One thing that I did find troubling was the level of the discourse. Old saws that would shame a Baseball Primer poster were dusted off and presented as new ideas, squeezed into pointed questions that constituted speechifying sans soap box rather than a true exchange of ideas. Opinions concerning the non-issue of Janet Jackson's apparel choices were repeatedly expressed. Keegan said that the media's desire to grab the 18-25 demographic was dumbing down the coverage, a view that I agree with (not that I necessarily have a problem with it as long as I can deride it), but odd coming from a man working for the network (or at least the radio division of the network) that brought you the execrable "Pardon the Interruption" and "Rome Is Burning." Then he started to comment on the Super Bowl's choice of Kid Rock, saying that he listened to Bob Dylan on the way over to the hotel (huh?). I don't know why anyone at the meeting would bother commenting on an inferior sport that caters to the basest emotions at all times. Not that there's anything wrong with that, but why be surprised by the crappy, allegedly indecent halftime show? Someone else said that the Super Bowl brouhaha or bra-ha-ha displayed the good PR that baseball enjoys as opposed to football (Huh? On what planet?) One woman went on a tirade-cum-question about how Mike Ditka's Levitra™ commercials somehow led up to the Super Bowl halftime show. Keegan had difficulty responding or even finding a question in her rantings and ended up defending men with certain medical shortcomings.
Other comments that literally had me squirming in my seat were the ridiculousness of pitch counts, Greg Maddux's wussiness in pitching only "5 or 6 innings" a start in comparison to Warren Spahn's ability to complete games, and the necessity to add an asterisk to any recent home run records due to alleged steroid use (Keegan agreed with the epithet "juice monkeys" for today's players, a comment that had our mouths agape and eyebrows raised to our hairlines).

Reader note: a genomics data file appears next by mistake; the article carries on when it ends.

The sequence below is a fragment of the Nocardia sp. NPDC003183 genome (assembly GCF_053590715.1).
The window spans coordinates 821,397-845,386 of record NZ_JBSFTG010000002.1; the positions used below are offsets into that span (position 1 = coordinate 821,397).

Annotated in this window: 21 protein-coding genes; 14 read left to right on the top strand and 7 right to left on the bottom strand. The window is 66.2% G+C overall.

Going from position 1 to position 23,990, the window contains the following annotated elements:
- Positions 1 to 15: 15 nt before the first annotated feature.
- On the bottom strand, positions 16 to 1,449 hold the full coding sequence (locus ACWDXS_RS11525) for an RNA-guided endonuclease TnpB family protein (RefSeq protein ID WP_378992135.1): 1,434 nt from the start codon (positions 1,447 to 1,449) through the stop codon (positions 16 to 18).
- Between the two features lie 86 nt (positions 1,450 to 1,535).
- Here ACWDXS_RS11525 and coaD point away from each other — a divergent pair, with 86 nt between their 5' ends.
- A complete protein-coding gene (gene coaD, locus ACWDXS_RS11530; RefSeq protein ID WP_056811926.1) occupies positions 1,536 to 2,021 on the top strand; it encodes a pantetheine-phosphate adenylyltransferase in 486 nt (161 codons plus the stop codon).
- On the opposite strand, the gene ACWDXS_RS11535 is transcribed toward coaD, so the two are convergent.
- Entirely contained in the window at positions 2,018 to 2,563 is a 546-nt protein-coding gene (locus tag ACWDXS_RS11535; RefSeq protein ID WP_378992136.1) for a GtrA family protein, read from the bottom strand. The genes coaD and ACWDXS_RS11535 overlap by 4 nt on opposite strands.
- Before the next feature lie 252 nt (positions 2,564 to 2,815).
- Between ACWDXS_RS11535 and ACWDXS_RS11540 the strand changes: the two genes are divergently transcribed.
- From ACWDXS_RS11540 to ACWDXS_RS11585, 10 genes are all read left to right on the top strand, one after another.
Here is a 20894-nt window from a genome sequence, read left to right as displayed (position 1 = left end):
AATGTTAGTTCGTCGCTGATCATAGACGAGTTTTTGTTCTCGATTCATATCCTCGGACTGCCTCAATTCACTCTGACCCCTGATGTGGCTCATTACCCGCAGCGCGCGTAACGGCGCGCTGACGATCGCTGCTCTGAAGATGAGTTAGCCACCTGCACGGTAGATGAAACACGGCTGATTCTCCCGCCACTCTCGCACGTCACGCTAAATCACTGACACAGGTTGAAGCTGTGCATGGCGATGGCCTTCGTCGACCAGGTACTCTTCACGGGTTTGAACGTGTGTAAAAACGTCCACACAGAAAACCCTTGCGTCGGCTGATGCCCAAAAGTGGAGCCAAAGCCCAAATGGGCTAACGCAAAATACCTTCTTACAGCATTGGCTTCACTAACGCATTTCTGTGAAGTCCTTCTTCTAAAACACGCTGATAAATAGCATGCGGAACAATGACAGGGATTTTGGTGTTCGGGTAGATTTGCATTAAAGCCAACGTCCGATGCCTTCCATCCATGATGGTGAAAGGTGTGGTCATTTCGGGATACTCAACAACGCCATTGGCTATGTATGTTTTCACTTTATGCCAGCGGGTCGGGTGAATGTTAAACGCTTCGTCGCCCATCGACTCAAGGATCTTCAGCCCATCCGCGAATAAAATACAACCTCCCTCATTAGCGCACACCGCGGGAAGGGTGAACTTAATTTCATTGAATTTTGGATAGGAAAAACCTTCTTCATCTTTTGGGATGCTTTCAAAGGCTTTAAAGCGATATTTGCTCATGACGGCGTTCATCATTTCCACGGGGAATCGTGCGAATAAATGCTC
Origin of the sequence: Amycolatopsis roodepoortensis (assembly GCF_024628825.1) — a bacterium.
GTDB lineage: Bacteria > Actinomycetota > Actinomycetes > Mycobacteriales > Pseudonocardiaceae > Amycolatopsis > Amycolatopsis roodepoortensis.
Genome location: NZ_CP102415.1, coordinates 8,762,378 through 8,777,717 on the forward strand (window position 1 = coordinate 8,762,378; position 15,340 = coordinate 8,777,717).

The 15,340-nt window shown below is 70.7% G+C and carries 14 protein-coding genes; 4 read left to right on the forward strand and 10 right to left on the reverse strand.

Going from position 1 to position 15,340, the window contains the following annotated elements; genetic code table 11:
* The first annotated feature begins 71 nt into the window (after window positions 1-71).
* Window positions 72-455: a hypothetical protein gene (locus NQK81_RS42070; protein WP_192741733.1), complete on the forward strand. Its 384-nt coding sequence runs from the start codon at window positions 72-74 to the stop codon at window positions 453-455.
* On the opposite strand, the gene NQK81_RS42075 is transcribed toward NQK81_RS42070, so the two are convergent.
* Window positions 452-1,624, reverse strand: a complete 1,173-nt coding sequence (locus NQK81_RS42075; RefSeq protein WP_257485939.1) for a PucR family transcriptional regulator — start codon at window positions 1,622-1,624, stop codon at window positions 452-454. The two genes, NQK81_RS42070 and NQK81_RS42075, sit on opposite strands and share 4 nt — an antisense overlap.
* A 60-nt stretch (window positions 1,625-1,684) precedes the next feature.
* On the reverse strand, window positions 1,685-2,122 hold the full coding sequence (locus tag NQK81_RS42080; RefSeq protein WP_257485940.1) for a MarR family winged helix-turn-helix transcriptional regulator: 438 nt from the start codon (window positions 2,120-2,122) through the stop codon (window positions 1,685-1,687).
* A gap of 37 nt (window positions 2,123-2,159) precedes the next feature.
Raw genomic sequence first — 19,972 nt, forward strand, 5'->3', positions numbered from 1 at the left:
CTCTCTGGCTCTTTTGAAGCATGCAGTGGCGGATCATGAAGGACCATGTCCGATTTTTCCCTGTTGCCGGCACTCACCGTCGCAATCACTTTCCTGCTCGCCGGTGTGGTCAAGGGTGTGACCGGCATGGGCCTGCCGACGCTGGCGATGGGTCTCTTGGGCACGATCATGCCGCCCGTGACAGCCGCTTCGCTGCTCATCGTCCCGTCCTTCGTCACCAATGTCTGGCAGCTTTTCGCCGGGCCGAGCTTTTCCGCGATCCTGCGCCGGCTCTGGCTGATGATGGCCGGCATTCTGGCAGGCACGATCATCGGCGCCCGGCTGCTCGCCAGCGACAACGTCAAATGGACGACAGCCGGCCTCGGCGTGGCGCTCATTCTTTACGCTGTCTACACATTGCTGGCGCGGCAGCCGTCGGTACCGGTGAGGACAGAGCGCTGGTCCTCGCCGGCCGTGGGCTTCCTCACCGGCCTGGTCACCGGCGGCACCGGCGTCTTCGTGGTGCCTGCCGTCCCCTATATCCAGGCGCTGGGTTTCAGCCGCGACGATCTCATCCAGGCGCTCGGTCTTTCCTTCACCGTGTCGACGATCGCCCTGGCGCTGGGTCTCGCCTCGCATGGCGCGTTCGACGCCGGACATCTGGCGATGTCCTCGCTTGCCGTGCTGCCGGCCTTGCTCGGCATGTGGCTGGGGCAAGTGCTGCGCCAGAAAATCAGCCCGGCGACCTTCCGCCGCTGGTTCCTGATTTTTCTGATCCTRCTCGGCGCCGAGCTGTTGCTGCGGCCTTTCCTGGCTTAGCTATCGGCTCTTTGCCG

Pete Rose was referenced repeatedly and one brazen questioner even asked Keegan if Rose's reinstatement (which will probably never be extended) would open the door for Shoeless Joe's revivification, at least in the baseball universe. This was a question that had me shaking my head and Murray and I almost heckling the audience member. Not only are Jackson and Rose barred from the game for different reasons with different evidence, unlike Rose, Jackson had been eligible to the Hall vote for many years and had even received votes but was found wanting by the writers and veterans alike. Does anyone remember that Jackson too denied the story?
One of the few good questions was from Murray when he asked Keegan what websites he reads. The response explained a good bit about the media being dumbed down. He cited a great "new" site, Retrosheet, a great site to reference but it seemed like dilettante interest rather than a true commitment to the site. Anyway, the other sites he reportedly read were all ESPN writers without even a Rob Neyer in the mix. It's no wonder that the blogs and independent websites have taken such a hold in baseball reportage in the last few years. The members of the media just sit around reading what the guy in the next office said about so-and-so. When most reporting is handled by the reportedly five major conglomerates that own almost all newspaper, TV, and internet reporting, who would be surprised if they are more concerned about keeping up with the Joneses rather than coming up with something thought-provoking and original.
At the end Murray summed up the inherent problem in SABR well. He said, that it stems from the tension between "rigorous, research-intensive SABR" and the one peopled with "diehard fan types who know more than average but who wouldn't know a run created from a rundown". My explanation was simply that there were too many Met fans—to paraphrase Eddie Murphy, I kid the Met fans because they Met fans.
Anyway, I come to praise not bury the SABR meeting, though that may be hard to tell. I would go again, but next time I would be a little bit wiser as to what to expect. Well, who knows after this, they may not want me back.